he British flyers have accounted for
wen ty-four German planes. Five , of
he British rliera are missing.
Seven hundred lioiulis have been
trapped by the British on euemy bil
Uts, amniuiiition dimipx, aud railways.
The Courtrai Ueniaiu railway haa been
me of the lurgets for the British
iattle In Turkestan
News comes from Turkestan of Moodv
utiles fought there lietween the Soviet
tdhereuts uud the Turkestan natives,
be caxuulties reaching lit 1,0111).
leavy American Losses
The American uunualty lint received
roiu General 1'ci'ahiiig at the war tie
lartment wan the longest yet. Jt will
iot be available in full Ik-fore tonight.
,1'ouj'tei'u Americans arc dead and 4H
vouniied. 8ix coinuiissioued officers are
imong the caMiialtics. They arci Lieut.
tichiird Whitney, dead; Lieuta. Louis
SV. Rons, John V. Appersou, William H.
rjledeoe, (iiuuville M- iiurrow and Will
iam (J. PaUuey, wounded. ,
Preparatinus on ttie part of Germany
to speedily launch the much advertised
and long delayed drive on tbe western
front were told yeatuiday io (U'Apatohet
from Amsterdam. Ueneral von iHin
detiburg, in h i intcniew gives out by
him in Bcrl i i, p - ed as saying;
"The Kui.nl powers have ahowa
m uniespnnsiv e attitude toward Otr
oaiiy's peace iateutious," he eaW
'and the grcut otTcnnive must go on."
Well iufiimiud otbriuls is neutral
(uartc'rH recent Iy f told the Associated
Press that (Jeruiauy iu prepared to lose
:iOO,000 men to inaKe the blow on the
est effective.
Chief of .staff von l.udcuburg is alee
incited as saying "tbe euoaiy is wel
vouie tp attack. They will ftnd Ger
aiaay is ready." (icrmnny iow fljjlms,
(iesi despatrliin said, to be atroiUfe-'
in oisn power, gnu power aud muni
tions und supplies tlinn are the AUis
W. 8 .
The I'earl Hurl. or unval station it
very much hi need of experieuced fore
men for handling section (nags .In the
construction and maintenance of rail
rriml tracks in tins nrd.
moves tbe cuse. Used the world over
to cure a cold In one day. Tby sLQ
Uiie of H W. CKUVti i tu at& bes
Msuulurturtd by the i AKIS MEJJ
CINB CO.. St. Louis. U. S A.
OF mearv trouble
any that b has bee and ia a dlrec
or trustee Or chairman or cresident of
many baukvtrijt ccuupanlea, Insurance,1
that: for to giv tha list Id full wool. I
he like publishing goodly Used finan
cial directory., v
Briefly, ha VM partner la the Arm
of Smith, Woodward A. Stll.man from
1171 to 187S, had has sine thea bean a
partner of the aneceodlng firm of Wood
ward It Stillmaa, oottoa ' eowiiaiimion
morchaata. ' Aad ia 1891 he waa elected
president of the National hty Bank,
which position he beki until he reeigned
in January, 1009. Now he la the chair
man of the bank's Board. rf Directors.
lie ia a member of sixteen club ami
lias si ways been .considered .one of the
IwaL groomed men la Wall Street.
But Mr., Btlllman la something far
itreoter than a financial power And man
of affaire, for ainoe the war haa been
ravaging .the world .fee haa doae much
toward paying back to fraace the great
debt .owing her staauae of Lafayette.
He haa gv.n nUlmna of francs to the
fatherless cfilWrea of member of the
Legion,, oi Honor, there, has .worked.
I naru to . rsuava .fTvitcn ..war oryuan
aad the .widows of French soldiers, and
has given a great faria .residence over
to honpital work and maintained it.
He haa done much mors than that, but,
the lint of,h4 charities must be cur
tailed here even as has been that pf his
financial activities. . '
NewV of uutrage By Russian
Maximalists Fellows Closely Ori
That Peace Trfeaty and May
Speed txpeditionary Force
TOKIO, KafcavtrBpaolal to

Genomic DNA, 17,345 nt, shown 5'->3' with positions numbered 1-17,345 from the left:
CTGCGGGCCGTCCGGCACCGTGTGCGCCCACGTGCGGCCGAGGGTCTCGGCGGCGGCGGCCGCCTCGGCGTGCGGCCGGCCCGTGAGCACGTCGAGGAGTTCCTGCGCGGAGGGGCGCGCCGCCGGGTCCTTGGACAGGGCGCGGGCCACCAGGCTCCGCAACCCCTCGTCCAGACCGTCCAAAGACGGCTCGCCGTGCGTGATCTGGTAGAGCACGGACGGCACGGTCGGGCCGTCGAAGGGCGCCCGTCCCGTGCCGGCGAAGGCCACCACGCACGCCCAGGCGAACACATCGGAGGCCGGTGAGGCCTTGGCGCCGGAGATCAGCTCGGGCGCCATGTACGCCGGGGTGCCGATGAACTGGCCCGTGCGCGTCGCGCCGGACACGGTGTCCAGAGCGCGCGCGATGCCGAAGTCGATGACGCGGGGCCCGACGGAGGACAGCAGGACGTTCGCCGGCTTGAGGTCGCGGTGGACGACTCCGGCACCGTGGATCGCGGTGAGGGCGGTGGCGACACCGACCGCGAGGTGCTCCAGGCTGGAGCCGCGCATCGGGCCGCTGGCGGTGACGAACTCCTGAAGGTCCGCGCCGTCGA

Hawaii Bhiopo) BOsslaa llaxi
mallita today 'atanghtetefi one
hundred and fifty Japaneae at
Blaroreatchenak t in tha Amar
province on tha Zeya River where
tho Japanese were Employed tn
and about the gold mine and in
tha ahlp building yards.
Annoancenjent of tho news of
this ontraga, corning at almost tho
same time aa tha annotracement
of tho ftrraomant of tho AJl-Rns-sian
tori eta o accept the peace
twtm offorod by Grormaay haa
roused a greater fooling than ever
ia favor of mobilising and aand
tng a largo expeditionary force
into Siberia aa speed. Iy aa poa
alble. . . Demands for Immediate repri
sals vgaiaat the MaxlmaUats are
freely irolcod. and tha aontimont
ttarimti. that Japan isnat take
adequate ' step to protect tho
lives of tta subjects.
LONDON, March 16 (Associatei
Press) Denial ef the report issued
seme days ago that Prince Lvoff had
ostabllshed a "Far Kastern Bnaaiaa
government ' ' was received from Po
king in a Reuter's agency despatch re;
reive.) last niirht. The desnafarh aavt
jj,, previous report was unfounded an 4
probably referred to a eonresence
which waa held by a number of prom
inent Russians in Peking in February.
This conference was attended by tho
Bossian minister to China, Prince Ku
dacheff. The receipt of this message .banish
es the hope of Japan securing any di
rect and organised support from th
.Russians if that country shall send an,
expedition into Siberia as it seems like
ly it will be found necessary to do
since the Brest Litovsk peace treaty
wan continued by the Russian congress
at Moscow. '
It has developed that the ineasag
of sympathy which was sent by Presi
dent Wilson to tbe people of Russia
through tbe Soviets was received tw
day before the opening of the aoaaio
at Moscow aud su had not the effect
that prescutatiou might have had on
the day the treaty was considered.
. M. Bysuinev, noted Bolsheviki .and
also representative in the Moscow oon
gsesa of syviets of all the professional
unions, has announced his. resignation
from the Bolsheviki, l'etrograid des
patches said.
W. 8 8.
PA It I M, March 10 - ( Associated Press)
Numbri less warnings having proved
ineffective, Premier Ciemenceau ha
taken mure urgent steps to prevent gov
ernment einplnves from wasting gaso
line on pi t-oiimI or unnecessary automo
tile trips. He has given nn earnest of
what univ be e spec ted by decreeing
that tbe diirctor of the agricultural
service vvlm use. I a machine for a tour,
must pav nut i.f Ins n n pocket for tie
"essence'' used ami the near and tear
to the ti rci